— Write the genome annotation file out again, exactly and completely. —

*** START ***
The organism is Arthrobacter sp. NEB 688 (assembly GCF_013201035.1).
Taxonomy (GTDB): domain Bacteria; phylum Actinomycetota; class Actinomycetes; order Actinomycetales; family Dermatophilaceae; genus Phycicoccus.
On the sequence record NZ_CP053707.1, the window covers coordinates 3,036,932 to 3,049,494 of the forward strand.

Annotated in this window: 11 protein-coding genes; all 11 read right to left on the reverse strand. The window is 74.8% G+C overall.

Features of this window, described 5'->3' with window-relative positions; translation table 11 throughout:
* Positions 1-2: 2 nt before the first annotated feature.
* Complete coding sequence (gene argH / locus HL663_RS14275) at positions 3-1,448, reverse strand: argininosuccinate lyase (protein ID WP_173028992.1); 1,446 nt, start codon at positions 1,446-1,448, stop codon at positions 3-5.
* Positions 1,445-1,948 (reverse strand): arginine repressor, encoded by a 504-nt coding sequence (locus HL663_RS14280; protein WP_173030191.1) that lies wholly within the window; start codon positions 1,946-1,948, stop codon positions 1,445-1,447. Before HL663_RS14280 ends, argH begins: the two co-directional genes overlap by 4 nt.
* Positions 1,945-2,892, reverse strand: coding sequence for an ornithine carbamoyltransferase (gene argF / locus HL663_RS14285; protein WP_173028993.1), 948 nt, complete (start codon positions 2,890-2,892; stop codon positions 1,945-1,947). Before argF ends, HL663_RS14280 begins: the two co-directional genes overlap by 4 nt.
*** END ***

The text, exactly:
The organism is Arthrobacter sp. NEB 688 (assembly GCF_013201035.1).
Taxonomy (GTDB): domain Bacteria; phylum Actinomycetota; class Actinomycetes; order Actinomycetales; family Dermatophilaceae; genus Phycicoccus.
On the sequence record NZ_CP053707.1, the window covers coordinates 3,036,932 to 3,049,494 of the forward strand.

Annotated in this window: 11 protein-coding genes; all 11 read right to left on the reverse strand. The window is 74.8% G+C overall.

Features of this window, described 5'->3' with window-relative positions; translation table 11 throughout:
* Positions 1-2: 2 nt before the first annotated feature.
* Complete coding sequence (gene argH / locus HL663_RS14275) at positions 3-1,448, reverse strand: argininosuccinate lyase (protein ID WP_173028992.1); 1,446 nt, start codon at positions 1,446-1,448, stop codon at positions 3-5.
* Positions 1,445-1,948 (reverse strand): arginine repressor, encoded by a 504-nt coding sequence (locus HL663_RS14280; protein WP_173030191.1) that lies wholly within the window; start codon positions 1,946-1,948, stop codon positions 1,445-1,447. Before HL663_RS14280 ends, argH begins: the two co-directional genes overlap by 4 nt.
* Positions 1,945-2,892, reverse strand: coding sequence for an ornithine carbamoyltransferase (gene argF / locus HL663_RS14285; protein WP_173028993.1), 948 nt, complete (start codon positions 2,890-2,892; stop codon positions 1,945-1,947). Before argF ends, HL663_RS14280 begins: the two co-directional genes overlap by 4 nt.